I’m not sure what I was expecting with Highfire. I was introduced to the author Eoin Colfer via Artemis Fowl which I enjoyed for the first several novels, then lost interest in in the direction the series was going. I like the not entirely original premise of the grumpy powerful being (Vern the dragon) teaming up with and gradually softening to a spunky sidekick (Squib Moreau). The setting of the Bayou, presumably Louisiana, makes for interesting potential in terms of cultural lore. It’s sort of too bad that wasn’t really developed.
Vern has managed to stay out of trouble and humanity for centuries, although he does have a buddy/helper in Waxman or whom Squib does some odd jobs of a slightly questionable nature. Squib is a trouble-magnet of a 15-year old with a single mother who has attracted and so far refused the attention of the highly crooked and twisted local Sheriff Regence Hooke. Squib sees Hooke committing a murder, gets rescued by Vern, and the rest of the novel is Vern and Squib vs Hooke. This could have been a harmless fantasy adventure, but the over-doing certain things like what comes off as a half-assed attempt to use dialect, and Regence’s backstory probably meant to humanize slightly but to no effect, brings things down. Having several characters call everyone “boy” and a lot of mostly gratuitous cursing doesn’t do justice to the possibility of the setting. There could have so much more done with the Cajun culture and history, especially the folklore.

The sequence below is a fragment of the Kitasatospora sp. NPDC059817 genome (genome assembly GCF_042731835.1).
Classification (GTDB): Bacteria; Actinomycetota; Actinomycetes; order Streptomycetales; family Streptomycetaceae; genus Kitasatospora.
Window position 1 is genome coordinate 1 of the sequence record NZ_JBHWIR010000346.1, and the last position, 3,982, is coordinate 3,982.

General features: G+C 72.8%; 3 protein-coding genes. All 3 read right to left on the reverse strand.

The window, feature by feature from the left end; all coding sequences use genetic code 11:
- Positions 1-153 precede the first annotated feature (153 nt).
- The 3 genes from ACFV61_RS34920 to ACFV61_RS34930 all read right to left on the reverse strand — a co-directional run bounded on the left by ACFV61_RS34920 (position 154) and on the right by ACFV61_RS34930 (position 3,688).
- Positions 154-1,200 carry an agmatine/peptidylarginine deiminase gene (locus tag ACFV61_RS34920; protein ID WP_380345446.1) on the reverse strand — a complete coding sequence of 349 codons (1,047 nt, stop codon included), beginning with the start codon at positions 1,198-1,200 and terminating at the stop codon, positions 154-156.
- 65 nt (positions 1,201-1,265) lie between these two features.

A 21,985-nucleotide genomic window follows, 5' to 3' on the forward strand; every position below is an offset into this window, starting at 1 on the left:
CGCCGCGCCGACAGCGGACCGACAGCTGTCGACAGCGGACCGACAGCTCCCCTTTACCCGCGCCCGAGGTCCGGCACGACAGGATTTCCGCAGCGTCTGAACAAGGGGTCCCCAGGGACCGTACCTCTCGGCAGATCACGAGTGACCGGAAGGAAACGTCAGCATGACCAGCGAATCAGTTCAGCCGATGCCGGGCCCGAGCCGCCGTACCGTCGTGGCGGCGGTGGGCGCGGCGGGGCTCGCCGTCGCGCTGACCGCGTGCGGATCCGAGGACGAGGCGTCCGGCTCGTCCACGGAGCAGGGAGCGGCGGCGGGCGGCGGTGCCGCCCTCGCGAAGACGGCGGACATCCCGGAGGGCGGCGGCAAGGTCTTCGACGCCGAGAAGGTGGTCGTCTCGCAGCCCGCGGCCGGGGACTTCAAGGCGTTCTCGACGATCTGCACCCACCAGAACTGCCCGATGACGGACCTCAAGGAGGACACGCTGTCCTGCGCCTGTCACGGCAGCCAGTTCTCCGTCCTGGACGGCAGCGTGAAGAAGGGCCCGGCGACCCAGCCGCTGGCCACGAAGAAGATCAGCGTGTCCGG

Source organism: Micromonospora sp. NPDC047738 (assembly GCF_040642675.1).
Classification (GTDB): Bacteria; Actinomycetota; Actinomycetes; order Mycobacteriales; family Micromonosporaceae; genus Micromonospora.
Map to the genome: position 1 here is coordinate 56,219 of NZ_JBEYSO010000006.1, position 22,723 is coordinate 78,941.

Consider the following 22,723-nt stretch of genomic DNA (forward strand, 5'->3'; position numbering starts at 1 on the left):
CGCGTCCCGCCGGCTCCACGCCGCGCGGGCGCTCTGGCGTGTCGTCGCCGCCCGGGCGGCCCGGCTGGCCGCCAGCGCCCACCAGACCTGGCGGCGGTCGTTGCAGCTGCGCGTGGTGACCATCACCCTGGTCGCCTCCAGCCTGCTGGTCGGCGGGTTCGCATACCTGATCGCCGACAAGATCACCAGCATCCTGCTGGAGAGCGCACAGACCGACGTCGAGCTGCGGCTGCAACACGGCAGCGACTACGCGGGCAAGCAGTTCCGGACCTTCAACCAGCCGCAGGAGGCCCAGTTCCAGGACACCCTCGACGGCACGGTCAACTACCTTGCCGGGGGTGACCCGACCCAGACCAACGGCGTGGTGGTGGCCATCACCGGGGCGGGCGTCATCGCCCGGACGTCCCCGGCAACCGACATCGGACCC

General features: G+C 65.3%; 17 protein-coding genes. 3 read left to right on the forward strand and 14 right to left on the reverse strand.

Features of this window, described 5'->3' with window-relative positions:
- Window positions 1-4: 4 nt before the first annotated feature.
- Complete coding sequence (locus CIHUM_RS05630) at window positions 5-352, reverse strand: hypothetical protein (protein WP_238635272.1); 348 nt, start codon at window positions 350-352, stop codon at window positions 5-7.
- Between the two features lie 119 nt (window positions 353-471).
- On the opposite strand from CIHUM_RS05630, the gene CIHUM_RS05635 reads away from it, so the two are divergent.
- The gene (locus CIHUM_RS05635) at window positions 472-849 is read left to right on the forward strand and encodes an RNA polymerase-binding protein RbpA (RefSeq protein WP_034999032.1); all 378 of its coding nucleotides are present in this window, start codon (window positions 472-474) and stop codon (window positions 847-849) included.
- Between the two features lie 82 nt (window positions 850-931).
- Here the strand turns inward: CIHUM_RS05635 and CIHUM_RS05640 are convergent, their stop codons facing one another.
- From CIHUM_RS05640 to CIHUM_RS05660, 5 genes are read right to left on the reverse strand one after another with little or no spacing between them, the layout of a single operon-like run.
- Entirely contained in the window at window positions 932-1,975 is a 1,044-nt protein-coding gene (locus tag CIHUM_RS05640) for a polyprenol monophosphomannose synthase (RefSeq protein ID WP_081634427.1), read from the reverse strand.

There was some sort of graphic and somewhat unnecessary descriptions of violence; fighting and violence make sense in context of the plot, but how it’s described doesn’t really fit in well with the rest of the tone which comes off mostly as trying to be entertaining. You don’t need the fairly detailed but not totally graphic description of a character getting eaten by gators or another character getting murdered and dismembered, even if one character deserves it and the other doesn’t. It seems almost like the swearing and violence are there just to let everyone know this isn’t a dark YA novel, this is for grown ups.
It’s not a bad read overall, it’s just not what it could have been. Even with some of the characters, things are uneven. Squib, Vern, and Hooke are all fairly developed, but Elodie (Squib’s’ mom) and Bodi (who comes in mostly in the last quarter of the novel but has a lot to do) don’t have much to them; again, there could have been a lot more that just wasn’t here.